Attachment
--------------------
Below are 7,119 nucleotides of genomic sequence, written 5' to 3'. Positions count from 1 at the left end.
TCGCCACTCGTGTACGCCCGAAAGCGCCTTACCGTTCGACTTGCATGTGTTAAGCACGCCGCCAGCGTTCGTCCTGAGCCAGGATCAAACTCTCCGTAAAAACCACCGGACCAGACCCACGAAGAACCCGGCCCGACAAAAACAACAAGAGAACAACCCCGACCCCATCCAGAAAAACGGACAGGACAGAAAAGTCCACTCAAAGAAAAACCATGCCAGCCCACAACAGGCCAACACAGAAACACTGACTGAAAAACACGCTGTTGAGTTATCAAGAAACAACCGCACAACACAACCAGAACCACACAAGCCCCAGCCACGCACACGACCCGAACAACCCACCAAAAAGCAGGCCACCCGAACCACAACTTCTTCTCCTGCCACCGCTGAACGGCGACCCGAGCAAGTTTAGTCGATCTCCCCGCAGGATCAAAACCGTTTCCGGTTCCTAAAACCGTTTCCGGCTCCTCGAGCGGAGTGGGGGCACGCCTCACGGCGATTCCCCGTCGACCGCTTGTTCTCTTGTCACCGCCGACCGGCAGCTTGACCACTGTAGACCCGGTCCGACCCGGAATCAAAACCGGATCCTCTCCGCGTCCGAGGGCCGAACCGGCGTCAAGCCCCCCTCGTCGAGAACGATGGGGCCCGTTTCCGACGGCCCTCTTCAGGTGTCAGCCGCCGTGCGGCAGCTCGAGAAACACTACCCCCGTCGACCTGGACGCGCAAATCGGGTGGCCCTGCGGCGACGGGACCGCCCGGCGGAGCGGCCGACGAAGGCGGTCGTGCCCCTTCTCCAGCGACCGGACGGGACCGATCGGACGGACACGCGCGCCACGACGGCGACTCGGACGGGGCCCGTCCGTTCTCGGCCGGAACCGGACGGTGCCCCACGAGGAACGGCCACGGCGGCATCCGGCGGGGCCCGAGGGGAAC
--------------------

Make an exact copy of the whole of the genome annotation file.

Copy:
Below are 7,119 nucleotides of genomic sequence, written 5' to 3'. Positions count from 1 at the left end.
TCGCCACTCGTGTACGCCCGAAAGCGCCTTACCGTTCGACTTGCATGTGTTAAGCACGCCGCCAGCGTTCGTCCTGAGCCAGGATCAAACTCTCCGTAAAAACCACCGGACCAGACCCACGAAGAACCCGGCCCGACAAAAACAACAAGAGAACAACCCCGACCCCATCCAGAAAAACGGACAGGACAGAAAAGTCCACTCAAAGAAAAACCATGCCAGCCCACAACAGGCCAACACAGAAACACTGACTGAAAAACACGCTGTTGAGTTATCAAGAAACAACCGCACAACACAACCAGAACCACACAAGCCCCAGCCACGCACACGACCCGAACAACCCACCAAAAAGCAGGCCACCCGAACCACAACTTCTTCTCCTGCCACCGCTGAACGGCGACCCGAGCAAGTTTAGTCGATCTCCCCGCAGGATCAAAACCGTTTCCGGTTCCTAAAACCGTTTCCGGCTCCTCGAGCGGAGTGGGGGCACGCCTCACGGCGATTCCCCGTCGACCGCTTGTTCTCTTGTCACCGCCGACCGGCAGCTTGACCACTGTAGACCCGGTCCGACCCGGAATCAAAACCGGATCCTCTCCGCGTCCGAGGGCCGAACCGGCGTCAAGCCCCCCTCGTCGAGAACGATGGGGCCCGTTTCCGACGGCCCTCTTCAGGTGTCAGCCGCCGTGCGGCAGCTCGAGAAACACTACCCCCGTCGACCTGGACGCGCAAATCGGGTGGCCCTGCGGCGACGGGACCGCCCGGCGGAGCGGCCGACGAAGGCGGTCGTGCCCCTTCTCCAGCGACCGGACGGGACCGATCGGACGGACACGCGCGCCACGACGGCGACTCGGACGGGGCCCGTCCGTTCTCGGCCGGAACCGGACGGTGCCCCACGAGGAACGGCCACGGCGGCATCCGGCGGGGCCCGAGGGGAAC